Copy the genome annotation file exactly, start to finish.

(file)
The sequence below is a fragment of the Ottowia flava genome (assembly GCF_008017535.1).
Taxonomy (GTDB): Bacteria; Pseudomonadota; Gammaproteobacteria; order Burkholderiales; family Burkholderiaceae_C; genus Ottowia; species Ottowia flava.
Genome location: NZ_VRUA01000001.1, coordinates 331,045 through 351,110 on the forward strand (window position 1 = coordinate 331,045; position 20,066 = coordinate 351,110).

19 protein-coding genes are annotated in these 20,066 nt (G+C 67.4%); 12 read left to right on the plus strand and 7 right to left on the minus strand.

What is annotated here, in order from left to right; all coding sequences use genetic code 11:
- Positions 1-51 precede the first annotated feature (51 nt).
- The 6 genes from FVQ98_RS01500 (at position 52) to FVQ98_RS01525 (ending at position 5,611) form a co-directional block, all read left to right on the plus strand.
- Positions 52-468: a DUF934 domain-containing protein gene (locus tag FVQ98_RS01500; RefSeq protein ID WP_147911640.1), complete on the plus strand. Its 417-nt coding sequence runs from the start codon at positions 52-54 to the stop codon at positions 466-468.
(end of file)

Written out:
The sequence below is a fragment of the Ottowia flava genome (assembly GCF_008017535.1).
Taxonomy (GTDB): Bacteria; Pseudomonadota; Gammaproteobacteria; order Burkholderiales; family Burkholderiaceae_C; genus Ottowia; species Ottowia flava.
Genome location: NZ_VRUA01000001.1, coordinates 331,045 through 351,110 on the forward strand (window position 1 = coordinate 331,045; position 20,066 = coordinate 351,110).

19 protein-coding genes are annotated in these 20,066 nt (G+C 67.4%); 12 read left to right on the plus strand and 7 right to left on the minus strand.

What is annotated here, in order from left to right; all coding sequences use genetic code 11:
- Positions 1-51 precede the first annotated feature (51 nt).
- The 6 genes from FVQ98_RS01500 (at position 52) to FVQ98_RS01525 (ending at position 5,611) form a co-directional block, all read left to right on the plus strand.
- Positions 52-468: a DUF934 domain-containing protein gene (locus tag FVQ98_RS01500; RefSeq protein ID WP_147911640.1), complete on the plus strand. Its 417-nt coding sequence runs from the start codon at positions 52-54 to the stop codon at positions 466-468.